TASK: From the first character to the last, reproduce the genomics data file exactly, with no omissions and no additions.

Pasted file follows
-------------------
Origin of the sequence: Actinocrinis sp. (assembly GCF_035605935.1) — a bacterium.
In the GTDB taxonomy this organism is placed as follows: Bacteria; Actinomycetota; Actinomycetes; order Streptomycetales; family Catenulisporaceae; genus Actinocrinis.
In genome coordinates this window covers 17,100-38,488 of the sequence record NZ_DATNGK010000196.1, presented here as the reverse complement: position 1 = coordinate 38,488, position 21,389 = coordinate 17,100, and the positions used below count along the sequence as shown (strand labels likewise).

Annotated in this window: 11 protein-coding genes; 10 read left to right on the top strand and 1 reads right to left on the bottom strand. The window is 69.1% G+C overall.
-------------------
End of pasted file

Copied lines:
Origin of the sequence: Actinocrinis sp. (assembly GCF_035605935.1) — a bacterium.
In the GTDB taxonomy this organism is placed as follows: Bacteria; Actinomycetota; Actinomycetes; order Streptomycetales; family Catenulisporaceae; genus Actinocrinis.
In genome coordinates this window covers 17,100-38,488 of the sequence record NZ_DATNGK010000196.1, presented here as the reverse complement: position 1 = coordinate 38,488, position 21,389 = coordinate 17,100, and the positions used below count along the sequence as shown (strand labels likewise).

Annotated in this window: 11 protein-coding genes; 10 read left to right on the top strand and 1 reads right to left on the bottom strand. The window is 69.1% G+C overall.